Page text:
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First Zappa I heard was probably the Gruppo Sportivo cover of Lumpy Gravy as a bouncy kid. Not sure what would be the first time I heard them, but it was the first band I saw live when I was 4-ish.

First album was in 2001.

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PostPosted: Tue Sep 11, 2012 5:38 am 
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I'm sure I've related this somewhere, probably on this forum, before and I'm sure to have set some of the niggling details and some of the timing adrift so any inconsistencies are mine and mine alone and I reserve the right to be as inconsistent as my memory requires me to be. But the fact remains that my introduction to Zappa coincided with my first real and enjoyable experience with radio.

It was very likely Christmas of '76 my brother and I got our very first real matching digital alarm clock/radios from my grandmother. These were the real deal; no more of that whir-whir-whir-kerchunk every minute as the numbers flipped over, these fuckers had real glow-in-the-fucking-dark numbers. I immediately traded mine, which must have had a broken antenna and no reception, for my brothers', which picked up a lot more stations. All it cost me was my new Asterix book, which I'd already read. Sucker!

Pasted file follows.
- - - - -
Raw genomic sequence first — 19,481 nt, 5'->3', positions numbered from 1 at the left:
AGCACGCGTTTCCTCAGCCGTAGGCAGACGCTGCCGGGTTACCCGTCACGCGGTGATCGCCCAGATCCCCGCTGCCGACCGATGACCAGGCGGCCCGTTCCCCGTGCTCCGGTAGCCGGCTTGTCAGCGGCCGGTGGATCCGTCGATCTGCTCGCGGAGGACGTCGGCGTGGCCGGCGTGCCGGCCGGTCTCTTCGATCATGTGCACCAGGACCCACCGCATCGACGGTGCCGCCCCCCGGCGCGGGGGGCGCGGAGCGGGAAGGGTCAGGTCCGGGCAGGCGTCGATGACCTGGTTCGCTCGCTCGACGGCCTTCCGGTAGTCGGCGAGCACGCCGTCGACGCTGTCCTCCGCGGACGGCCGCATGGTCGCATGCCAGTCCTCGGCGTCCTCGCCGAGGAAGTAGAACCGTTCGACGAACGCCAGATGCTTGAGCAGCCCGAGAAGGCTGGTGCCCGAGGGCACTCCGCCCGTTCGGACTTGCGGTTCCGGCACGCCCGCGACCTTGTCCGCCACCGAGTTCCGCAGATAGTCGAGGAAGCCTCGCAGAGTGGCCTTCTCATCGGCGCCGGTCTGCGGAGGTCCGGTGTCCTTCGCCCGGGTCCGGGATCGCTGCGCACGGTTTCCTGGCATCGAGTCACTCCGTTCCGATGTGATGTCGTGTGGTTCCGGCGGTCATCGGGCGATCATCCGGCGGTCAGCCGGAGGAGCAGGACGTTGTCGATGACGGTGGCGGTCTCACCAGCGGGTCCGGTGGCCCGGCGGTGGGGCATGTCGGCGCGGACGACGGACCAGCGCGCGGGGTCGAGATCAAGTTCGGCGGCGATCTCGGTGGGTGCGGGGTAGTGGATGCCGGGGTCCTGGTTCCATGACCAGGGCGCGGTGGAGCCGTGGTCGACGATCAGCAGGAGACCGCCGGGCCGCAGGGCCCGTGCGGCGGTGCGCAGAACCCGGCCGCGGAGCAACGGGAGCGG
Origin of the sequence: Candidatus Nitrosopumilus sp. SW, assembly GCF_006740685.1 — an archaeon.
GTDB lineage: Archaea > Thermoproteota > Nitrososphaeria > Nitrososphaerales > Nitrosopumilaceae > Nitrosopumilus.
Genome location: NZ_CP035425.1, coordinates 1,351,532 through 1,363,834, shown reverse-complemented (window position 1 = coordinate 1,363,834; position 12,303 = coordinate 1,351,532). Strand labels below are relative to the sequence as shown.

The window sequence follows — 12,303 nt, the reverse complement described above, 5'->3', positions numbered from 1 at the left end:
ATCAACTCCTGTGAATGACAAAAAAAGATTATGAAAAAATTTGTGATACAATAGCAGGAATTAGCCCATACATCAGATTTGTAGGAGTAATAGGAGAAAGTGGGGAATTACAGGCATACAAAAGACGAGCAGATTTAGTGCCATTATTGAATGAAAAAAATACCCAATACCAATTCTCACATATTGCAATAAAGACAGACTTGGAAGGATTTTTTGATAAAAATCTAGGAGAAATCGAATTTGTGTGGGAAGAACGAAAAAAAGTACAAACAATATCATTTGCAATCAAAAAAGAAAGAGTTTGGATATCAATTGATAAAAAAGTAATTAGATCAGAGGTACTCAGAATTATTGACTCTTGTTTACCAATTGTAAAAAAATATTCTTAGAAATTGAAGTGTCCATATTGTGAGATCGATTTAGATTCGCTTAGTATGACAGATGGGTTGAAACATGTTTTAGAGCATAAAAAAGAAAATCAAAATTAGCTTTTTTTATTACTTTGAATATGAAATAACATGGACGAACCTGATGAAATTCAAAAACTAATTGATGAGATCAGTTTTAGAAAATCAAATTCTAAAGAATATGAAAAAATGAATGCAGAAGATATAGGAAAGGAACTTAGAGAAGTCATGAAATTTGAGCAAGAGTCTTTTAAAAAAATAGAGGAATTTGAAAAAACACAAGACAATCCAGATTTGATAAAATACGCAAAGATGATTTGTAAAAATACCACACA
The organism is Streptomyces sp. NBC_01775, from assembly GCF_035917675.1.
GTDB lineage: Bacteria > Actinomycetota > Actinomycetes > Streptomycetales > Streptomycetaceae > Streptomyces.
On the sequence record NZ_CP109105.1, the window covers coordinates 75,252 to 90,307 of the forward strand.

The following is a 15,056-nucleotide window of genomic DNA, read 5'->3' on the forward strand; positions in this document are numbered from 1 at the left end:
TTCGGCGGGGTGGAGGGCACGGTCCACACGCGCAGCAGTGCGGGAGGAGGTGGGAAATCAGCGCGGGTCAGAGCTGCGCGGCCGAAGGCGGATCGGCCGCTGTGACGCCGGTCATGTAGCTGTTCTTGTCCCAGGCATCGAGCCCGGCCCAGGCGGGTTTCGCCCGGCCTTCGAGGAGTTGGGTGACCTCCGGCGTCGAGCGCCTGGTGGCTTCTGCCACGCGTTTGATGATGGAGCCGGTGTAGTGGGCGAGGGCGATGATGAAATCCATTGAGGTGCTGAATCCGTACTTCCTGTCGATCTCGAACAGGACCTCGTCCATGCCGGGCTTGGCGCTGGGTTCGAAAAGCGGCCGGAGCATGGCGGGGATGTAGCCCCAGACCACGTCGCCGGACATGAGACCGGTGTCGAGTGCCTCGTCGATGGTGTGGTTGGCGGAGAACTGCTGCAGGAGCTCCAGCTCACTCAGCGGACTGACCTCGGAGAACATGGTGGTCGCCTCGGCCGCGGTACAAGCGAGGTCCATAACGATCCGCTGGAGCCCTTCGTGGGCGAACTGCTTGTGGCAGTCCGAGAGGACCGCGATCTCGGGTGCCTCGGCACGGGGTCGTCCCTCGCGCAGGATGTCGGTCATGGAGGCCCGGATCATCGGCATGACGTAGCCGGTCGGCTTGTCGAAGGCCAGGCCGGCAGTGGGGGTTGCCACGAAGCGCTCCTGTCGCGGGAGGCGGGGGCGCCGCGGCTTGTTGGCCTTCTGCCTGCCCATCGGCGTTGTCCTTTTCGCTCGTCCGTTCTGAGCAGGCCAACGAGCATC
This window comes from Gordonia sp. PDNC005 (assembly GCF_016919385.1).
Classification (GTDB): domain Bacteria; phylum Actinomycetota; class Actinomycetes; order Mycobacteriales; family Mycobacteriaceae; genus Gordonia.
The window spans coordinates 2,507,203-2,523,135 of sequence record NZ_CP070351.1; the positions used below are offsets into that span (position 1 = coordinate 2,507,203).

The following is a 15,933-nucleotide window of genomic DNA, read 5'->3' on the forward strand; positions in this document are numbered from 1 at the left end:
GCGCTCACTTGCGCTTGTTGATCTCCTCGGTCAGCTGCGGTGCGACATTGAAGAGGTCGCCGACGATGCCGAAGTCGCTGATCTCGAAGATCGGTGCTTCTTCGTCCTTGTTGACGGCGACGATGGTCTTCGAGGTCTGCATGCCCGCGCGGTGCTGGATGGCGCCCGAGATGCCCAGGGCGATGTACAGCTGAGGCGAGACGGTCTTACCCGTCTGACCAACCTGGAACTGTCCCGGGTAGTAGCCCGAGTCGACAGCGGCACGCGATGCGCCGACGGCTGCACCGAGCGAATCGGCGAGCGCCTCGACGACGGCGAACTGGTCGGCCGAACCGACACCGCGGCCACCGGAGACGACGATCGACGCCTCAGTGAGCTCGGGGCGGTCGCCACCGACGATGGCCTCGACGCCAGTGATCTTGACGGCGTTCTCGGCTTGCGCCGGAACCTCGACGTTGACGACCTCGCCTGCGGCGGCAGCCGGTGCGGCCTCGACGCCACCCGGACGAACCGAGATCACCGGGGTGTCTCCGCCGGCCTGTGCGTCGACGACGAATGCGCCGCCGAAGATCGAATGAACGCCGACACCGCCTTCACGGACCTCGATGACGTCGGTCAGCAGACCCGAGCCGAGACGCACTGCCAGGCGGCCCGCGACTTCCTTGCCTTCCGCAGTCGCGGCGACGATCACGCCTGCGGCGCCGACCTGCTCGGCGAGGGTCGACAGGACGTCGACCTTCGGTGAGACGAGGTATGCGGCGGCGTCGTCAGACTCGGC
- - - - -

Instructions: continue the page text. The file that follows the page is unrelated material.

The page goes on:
I remember that weekend, fiddling with my awesome new radio for hours, going up and down the am and the fm dial with that nasty little white plastic earphone screwed into my ear. There seemed to be a lot more stations then and a lot more variety, at least so it seemed to me. Although we lived on a hill and had excellent reception, we'd never had a radio in the house, just one in the barn for the horses, so this was a wild new world for me. Sure, we had a radio in the car and some records at home but that just taught me to hate country and the saccharin crap that my mother preferred at the time. Delta fucking Dawn I never cared what the fuck that flower was you had on. Get the picture?

Yeah, so there I was, getting an earache from this nasty little earplug getting jammed up with prepubescent earwax (the worst kind dontcha know) when suddenly there was this lonely arctic wind blowing into my brain. Don't know what am station it was or how the dj got away with it but I got to hear most, if not all, of side one of Apostrophe ('). I distinctly remember hearing Father O'Blivion so it was probably the whole side. Thing was, I didn't even know the name of the band yet.

I was mesmerised. I was transfixed. I was 10.